“You don’t even know where he is.” A hand caught my flailing wrist and pinned it to his chest. Silver eyes glared into mine as he shook me, once. “Listen to me! If you go charging out there without a plan, you’ll kill us all and your brother will die. Is that what you want?”

I sagged against him. “No,” I whispered, all the fight going out of me. Tears welled, and I shook with the effort of holding them back. I couldn’t be weak, not anymore. If I was going to have any hope of saving my brother, I couldn’t stand in a corner and cry. I had to be strong.

With a shaky breath, I straightened and wiped my eyes. “Sorry,” I whispered, embarrassed. “I’m okay now. No more freaking out, I promise.”

Ash still held my hand. Gently, I tried pulling back, but he wasn’t letting go. I glanced up and found his face inches from mine, his eyes searingly bright in the shadows of the room.

Time froze around us. My heart stumbled a bit, then picked up, louder and faster than before. Ash’s expression was blank; nothing showed on his face or in his eyes, but his body had gone very still. I knew I was blushing like a fire engine. His fingers came up and gently brushed a tear from my cheek, sending a tingle through my skin. I shivered, frightened by the pressure mounting between us, needing to break the tension.

I licked my lips and whispered, “Is this where you say you’ll kill me?”

One corner of his lip curled. “If you like,” he murmured, a flicker of amusement finally crossing his face. “Though it’s gotten far too interesting for that.”

Footsteps sounded outside in the hall, and Ash moved away, dropping my hand. He crossed his arms and leaned against the wall as Puck entered, Grimalkin loping lazily behind him.

I took a deep, furtive breath and hoped my burning face was lost in the shadows. Puck shot Ash a suspicious glare before looking at me. A sheepish grin crossed his lips.

“Er, how’re you feeling, princess?” he asked, lacing both hands behind his head, a sure sign that he was nervous. “Those summerpod fruits pack quite a punch, don’t they? Hey, at least it wasn’t bristlewort. You would’ve spent the rest of the evening as a hedgehog.”

I sighed, knowing that was as close to an apology as I would get. “I’m fine,” I told him, rolling my eyes. “When do we leave?”

Puck blinked, but Ash answered as if nothing had happened. “Tonight,” he said, coming away from the wall, stretching like a panther. “We’ve wasted enough time here. I assume the cait sith knows the way to this oracle?”

Grimalkin yawned, showing off fangs and a bright pink tongue. “Obviously.”

“How far is it?” I asked him.

The cat looked from me to Ash and purred knowingly. “The oracle lives in the human world,” he said, “in a large city that sits below sea level. Every year, people dress in costume and throw an enormous fiasco. They dance and eat and toss beads at others for removing their clothing.”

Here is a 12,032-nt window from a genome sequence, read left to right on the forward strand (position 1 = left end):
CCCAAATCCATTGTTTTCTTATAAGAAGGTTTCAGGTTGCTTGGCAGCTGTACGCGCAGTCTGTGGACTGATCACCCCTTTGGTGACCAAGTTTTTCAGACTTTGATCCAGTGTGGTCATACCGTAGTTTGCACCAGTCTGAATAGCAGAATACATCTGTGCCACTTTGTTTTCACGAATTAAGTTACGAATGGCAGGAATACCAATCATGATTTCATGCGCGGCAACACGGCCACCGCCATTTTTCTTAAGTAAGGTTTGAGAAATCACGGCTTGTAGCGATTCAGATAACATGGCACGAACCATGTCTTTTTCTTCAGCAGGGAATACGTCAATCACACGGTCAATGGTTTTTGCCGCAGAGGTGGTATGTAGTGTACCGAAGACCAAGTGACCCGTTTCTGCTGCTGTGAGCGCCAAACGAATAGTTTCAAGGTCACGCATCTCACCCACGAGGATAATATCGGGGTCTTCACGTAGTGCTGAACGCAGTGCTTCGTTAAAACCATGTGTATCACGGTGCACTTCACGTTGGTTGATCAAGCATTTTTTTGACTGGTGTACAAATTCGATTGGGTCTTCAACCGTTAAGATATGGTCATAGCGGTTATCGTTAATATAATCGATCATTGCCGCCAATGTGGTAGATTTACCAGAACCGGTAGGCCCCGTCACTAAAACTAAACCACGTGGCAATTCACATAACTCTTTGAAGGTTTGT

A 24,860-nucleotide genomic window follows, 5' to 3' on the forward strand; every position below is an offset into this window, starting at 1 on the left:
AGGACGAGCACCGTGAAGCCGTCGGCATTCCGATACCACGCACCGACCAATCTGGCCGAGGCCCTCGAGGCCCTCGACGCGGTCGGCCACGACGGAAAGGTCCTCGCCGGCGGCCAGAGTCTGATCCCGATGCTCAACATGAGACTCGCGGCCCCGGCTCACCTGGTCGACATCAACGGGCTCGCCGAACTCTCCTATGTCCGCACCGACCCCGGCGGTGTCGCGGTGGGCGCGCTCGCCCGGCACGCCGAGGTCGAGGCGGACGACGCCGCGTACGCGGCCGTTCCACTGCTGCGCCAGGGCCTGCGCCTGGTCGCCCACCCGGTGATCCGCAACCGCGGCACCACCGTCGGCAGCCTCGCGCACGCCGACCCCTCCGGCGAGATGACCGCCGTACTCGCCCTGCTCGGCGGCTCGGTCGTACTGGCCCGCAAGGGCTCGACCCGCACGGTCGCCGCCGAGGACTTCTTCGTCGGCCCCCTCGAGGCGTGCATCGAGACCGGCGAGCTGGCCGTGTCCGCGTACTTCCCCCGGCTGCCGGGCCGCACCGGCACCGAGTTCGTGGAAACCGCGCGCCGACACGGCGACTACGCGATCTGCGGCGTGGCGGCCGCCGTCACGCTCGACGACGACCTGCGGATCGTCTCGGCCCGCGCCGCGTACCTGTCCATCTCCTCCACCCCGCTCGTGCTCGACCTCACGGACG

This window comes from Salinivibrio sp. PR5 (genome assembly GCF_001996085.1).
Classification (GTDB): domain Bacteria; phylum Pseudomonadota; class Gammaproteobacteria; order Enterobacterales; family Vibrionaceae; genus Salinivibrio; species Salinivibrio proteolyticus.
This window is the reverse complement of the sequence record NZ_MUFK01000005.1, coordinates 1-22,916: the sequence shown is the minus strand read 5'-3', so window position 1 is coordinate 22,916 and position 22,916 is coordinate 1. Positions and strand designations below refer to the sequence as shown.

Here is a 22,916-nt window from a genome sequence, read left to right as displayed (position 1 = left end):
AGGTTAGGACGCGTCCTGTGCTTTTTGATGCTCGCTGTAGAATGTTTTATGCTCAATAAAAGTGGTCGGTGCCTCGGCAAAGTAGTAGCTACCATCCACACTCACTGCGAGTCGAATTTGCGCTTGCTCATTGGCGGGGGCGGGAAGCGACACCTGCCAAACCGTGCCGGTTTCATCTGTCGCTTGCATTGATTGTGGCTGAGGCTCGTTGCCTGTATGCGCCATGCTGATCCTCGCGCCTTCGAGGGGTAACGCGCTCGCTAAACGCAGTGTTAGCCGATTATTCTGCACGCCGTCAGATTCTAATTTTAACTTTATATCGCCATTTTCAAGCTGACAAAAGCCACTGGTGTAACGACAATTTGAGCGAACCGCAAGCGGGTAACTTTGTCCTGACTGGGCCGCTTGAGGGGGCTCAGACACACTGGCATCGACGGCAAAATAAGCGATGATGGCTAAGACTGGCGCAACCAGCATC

“New Orleans,” I said, frowning. “You’re talking about New Orleans.” I groaned, thinking about what it would take to get there. New Orleans was the closest city to our tiny little hick town, but it was still a long drive. I knew, because I’d fantasized about driving to the near-mythical city when I finally got my license. “That’s hundreds of miles away!” I protested. “I have no car and no money for a plane ticket. How are we going to get there—or were we planning to hitchhike?”

“Human, the Nevernever touches all borders of the human world.” Grimalkin shook his head, sounding impatient. “It has no physical boundaries—you could get to Bora Bora from here if you knew the right trod. Stop thinking in human terms. I am sure the prince knows a path to the city.”

“Oh, sure he does,” Puck broke in. “Or a path right into the center of the Unseelie Court. Not that I’d mind crashing Mab’s party, but I’d like for it to be on my own terms.”

“He won’t lead us into a trap,” I snapped at Puck, who blinked at me. “He promised to help us find the Iron King. He’d be breaking his word if he handed us over to Mab. Right, Ash?”

Ash looked uncomfortable but nodded.

“Right,” I repeated, forcing a bravado I didn’t feel. I hoped Ash wouldn’t betray us, but, as I’d learned, deals with faeries tended to bite you in the ass. I shook off my hesitation and turned to the prince. “So,” I demanded, trying to sound confident, “where can we find this trod to New Orleans?”

“The frost giant ruins,” Ash replied, looking thoughtful. “Very close to Mab’s court.” At Puck’s glare, he shrugged and offered a tiny, rueful smirk. “She goes to Mardi Gras every year.”

I pictured the Queen of the Unseelie Court flashing a couple of drunken partygoers, and giggled uncontrollably. All three shot me a strange look. “Sorry,” I gasped, biting my lip. “Still kind of giddy, I guess. Shall we go, then?”

Puck grinned. “Just let me borrow some supplies.”

LATER, THE FOUR OF US WALKED down a narrow, ice-slick trail, the Chillsorrow manor growing smaller and smaller behind us. Sometime during the night, the gnomes had disappeared; the house was empty when we left, as if it had been that way for a hundred years. I wore a long robe of gray fur that tinkled musically when I walked, like tiny wind chimes. Puck had given it to me when we were clear of the manor, under the disapproving glare of Ash, and I didn’t dare ask him where he got it. But it kept me perfectly warm and comfortable as we traveled through Mab’s cold, frozen domain.


Tags: Julie Kagawa The Iron Fey Book Series